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Luter (AP/Ross D. Franklin); Land, below (AP/Alex Brandon)

Hurt and healing

Religion | The SBC looks to elect its first black president as it attempts to quell a race-related controversy within its ranks

When delegates to the Southern Baptist Convention (SBC) gather for their annual meeting in New Orleans next month, many expect a watershed moment: the election of the first black president in the denomination's history.

Some expect an additional dynamic among the delegates called "messengers" in the denomination: serious discussions of a race-related controversy that has gripped the SBC since April. It's a discussion that flows from a race-related controversy that has gripped the entire nation-the shooting death of 17-year-old Trayvon Martin in Florida.

Fred Luter-longtime pastor of Franklin Avenue Baptist Church in New Orleans-already serves as vice president of SBC. Many expect the African-American minister to win the denomination's top spot overwhelmingly when the group meets June 19-20 in his hometown.

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Luter's election would be a significant milestone for the largest Protestant denomination in the country. Southern Baptists formed the denomination in 1854, partly to defend the practice of slavery. (The SBC apologized for its racist history in a 1995 resolution.)

But controversy could overshadow Luter's historic bid: Richard Land-president of the denomination's Ethics and Religious Liberty Commission-issued a lengthy public apology on May 9 for comments he made about the Trayvon Martin shooting during a March 31 broadcast of his radio program.

During the program, Land discussed the teenager's death. George Zimmerman-a community watch member in Sanford, Fla.-pleaded not guilty to second-degree murder, saying that Martin attacked him before he shot the unarmed youth at close range on Feb. 26. Police arrested Zimmerman nearly two weeks after the shooting. The delay elicited widespread demonstrations and an outcry from activists and community members who charged police with racism.

Land0518Land accused black political leaders-including President Barack Obama-of using the shooting death to "gin up the black vote." (Obama had called for a full investigation of Martin's shooting when a reporter asked for his comment.) Land also stated that a black man is "statistically more likely to do you harm than a white man."

After a handful of SBC pastors criticized his remarks, Land issued a brief apology on April 16. By early May, he met with a handful of SBC leaders-including Luter and other black ministers-to discuss his comments. After a five-hour meeting, Land issued an extensive apology on May 9.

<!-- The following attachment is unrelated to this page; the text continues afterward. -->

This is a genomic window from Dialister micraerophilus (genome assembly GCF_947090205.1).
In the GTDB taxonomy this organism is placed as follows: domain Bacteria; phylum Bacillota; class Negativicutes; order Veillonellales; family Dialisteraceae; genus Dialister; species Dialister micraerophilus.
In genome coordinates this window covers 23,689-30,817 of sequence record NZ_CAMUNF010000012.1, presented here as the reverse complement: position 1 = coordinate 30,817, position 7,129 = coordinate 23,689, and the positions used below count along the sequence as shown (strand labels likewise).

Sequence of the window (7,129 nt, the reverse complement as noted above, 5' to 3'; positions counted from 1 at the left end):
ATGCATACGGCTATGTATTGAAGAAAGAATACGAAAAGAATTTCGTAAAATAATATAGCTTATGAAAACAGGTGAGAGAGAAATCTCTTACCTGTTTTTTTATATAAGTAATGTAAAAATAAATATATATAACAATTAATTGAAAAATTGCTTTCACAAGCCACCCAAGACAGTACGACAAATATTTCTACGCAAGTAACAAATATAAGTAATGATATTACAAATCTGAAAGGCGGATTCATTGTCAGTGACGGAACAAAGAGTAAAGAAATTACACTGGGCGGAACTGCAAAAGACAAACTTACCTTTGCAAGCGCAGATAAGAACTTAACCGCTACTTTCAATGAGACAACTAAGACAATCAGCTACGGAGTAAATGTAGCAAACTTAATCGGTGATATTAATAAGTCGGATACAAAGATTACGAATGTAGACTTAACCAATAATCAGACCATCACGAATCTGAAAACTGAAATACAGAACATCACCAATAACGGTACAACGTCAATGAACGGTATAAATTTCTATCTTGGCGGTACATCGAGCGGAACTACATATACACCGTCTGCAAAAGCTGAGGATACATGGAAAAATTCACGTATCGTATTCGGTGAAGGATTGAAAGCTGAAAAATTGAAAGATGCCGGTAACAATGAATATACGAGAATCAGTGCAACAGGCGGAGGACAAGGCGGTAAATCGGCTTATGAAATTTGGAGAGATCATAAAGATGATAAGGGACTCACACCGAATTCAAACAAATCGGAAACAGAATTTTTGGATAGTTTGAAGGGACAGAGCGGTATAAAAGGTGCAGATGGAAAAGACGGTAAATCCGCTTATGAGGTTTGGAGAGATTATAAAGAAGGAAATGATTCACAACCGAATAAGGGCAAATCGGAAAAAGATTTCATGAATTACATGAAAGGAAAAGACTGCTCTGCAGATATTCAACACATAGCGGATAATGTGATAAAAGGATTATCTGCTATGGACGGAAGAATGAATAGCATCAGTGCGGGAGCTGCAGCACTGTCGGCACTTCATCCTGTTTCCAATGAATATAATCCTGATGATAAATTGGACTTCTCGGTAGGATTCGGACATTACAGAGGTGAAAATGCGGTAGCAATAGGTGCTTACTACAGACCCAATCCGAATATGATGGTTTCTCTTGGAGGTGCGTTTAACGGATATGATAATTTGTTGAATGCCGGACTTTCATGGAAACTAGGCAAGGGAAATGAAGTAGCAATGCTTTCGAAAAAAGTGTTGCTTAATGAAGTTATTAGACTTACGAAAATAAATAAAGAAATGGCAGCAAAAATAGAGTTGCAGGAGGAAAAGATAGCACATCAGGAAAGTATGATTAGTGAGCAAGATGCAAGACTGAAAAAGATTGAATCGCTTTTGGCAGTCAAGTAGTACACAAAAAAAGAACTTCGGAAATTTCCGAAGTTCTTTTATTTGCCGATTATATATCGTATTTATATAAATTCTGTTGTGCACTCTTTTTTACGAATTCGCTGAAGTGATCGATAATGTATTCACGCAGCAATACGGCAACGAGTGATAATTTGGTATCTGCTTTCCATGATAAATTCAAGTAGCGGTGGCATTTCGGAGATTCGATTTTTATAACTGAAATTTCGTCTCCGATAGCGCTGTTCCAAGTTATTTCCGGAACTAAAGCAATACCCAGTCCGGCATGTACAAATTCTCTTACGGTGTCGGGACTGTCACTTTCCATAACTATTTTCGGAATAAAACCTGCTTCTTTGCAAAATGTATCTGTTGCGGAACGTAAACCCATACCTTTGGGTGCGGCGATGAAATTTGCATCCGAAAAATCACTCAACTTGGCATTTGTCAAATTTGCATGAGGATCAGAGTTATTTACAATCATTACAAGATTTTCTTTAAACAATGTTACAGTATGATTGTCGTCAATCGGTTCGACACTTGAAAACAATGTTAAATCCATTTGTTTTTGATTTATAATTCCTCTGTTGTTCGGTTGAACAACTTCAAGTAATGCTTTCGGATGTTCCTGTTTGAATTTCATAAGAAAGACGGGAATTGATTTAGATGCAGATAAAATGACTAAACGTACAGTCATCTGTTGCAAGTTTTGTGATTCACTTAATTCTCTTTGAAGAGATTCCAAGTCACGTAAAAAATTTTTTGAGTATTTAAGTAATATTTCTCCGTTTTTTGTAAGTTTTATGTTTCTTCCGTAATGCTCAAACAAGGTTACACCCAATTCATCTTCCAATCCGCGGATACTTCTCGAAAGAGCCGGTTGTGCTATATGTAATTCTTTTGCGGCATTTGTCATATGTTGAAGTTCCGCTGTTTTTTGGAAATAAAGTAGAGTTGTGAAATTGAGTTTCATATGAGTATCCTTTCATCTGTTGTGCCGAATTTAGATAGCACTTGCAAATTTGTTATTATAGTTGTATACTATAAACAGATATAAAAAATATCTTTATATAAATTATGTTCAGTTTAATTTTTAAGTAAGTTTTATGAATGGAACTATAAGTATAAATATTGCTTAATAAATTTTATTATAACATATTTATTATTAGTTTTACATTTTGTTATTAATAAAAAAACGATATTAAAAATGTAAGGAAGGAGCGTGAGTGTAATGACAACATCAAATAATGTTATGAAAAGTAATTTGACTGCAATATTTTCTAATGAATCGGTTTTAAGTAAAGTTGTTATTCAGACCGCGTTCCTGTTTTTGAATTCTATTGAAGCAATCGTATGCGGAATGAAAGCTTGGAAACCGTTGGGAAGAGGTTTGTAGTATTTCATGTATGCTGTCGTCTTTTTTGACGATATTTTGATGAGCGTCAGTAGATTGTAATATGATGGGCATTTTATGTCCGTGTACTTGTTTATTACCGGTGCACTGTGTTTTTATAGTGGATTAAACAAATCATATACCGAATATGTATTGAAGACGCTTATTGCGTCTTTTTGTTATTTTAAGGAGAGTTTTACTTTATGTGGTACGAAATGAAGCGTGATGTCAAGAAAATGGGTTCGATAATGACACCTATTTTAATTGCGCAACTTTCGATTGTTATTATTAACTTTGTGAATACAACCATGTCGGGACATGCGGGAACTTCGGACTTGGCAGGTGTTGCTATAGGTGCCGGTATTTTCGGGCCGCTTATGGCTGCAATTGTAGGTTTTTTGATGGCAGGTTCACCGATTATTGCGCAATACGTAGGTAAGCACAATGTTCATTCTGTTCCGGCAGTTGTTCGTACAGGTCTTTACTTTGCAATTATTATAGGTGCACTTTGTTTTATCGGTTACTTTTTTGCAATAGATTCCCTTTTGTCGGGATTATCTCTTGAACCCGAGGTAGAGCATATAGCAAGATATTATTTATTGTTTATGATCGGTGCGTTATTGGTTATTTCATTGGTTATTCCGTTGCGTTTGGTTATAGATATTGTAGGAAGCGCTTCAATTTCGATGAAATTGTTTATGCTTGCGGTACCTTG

"I came to understand in sharper relief how damaging my words were," Land wrote.

Land's remarks included an apology for "insensitivity" to Martin's family, and for impugning the president's motives in expressing concern over the case: "It was un-Christian and unwise for me to have done so." Land said he sent a letter to Obama, asking for his forgiveness.

Luter had already extended forgiveness. After Land's first apology, the pastor said, "His comments were a concern for many of us. … I accept his apology and will look forward to working with him and others within this convention to tear down the walls of racism in our great country."

For now, Land has another set of worries, After the March 31 radio broadcast, a blogger and doctoral candidate at Baylor University in Texas charged Land with plagiarizing part of the program. Aaron Weaver pointed out that some of Land's comments repeated verbatim an editorial in The Washington Times.

Land admitted that he quoted parts of the editorial without giving clear credit to the author. "On occasion I have failed to provide appropriate verbal attributions on my radio broadcast," he wrote on his website. "I regret if anyone feels they were deceived or misled. That was not my intent nor has it ever been." (He pointed out that he provides links on his website to the material he uses during broadcasts.)

The executive committee of the Ethics and Religious Liberty Commission announced it would conduct an investigation of the plagiarism charges, with a report due by June 1.

Jamie Dean
Jamie Dean

Jamie lives and works in North Carolina, where she covers the political beat and other topics as national editor for WORLD Magazine. Follow Jamie on Twitter @deanworldmag.


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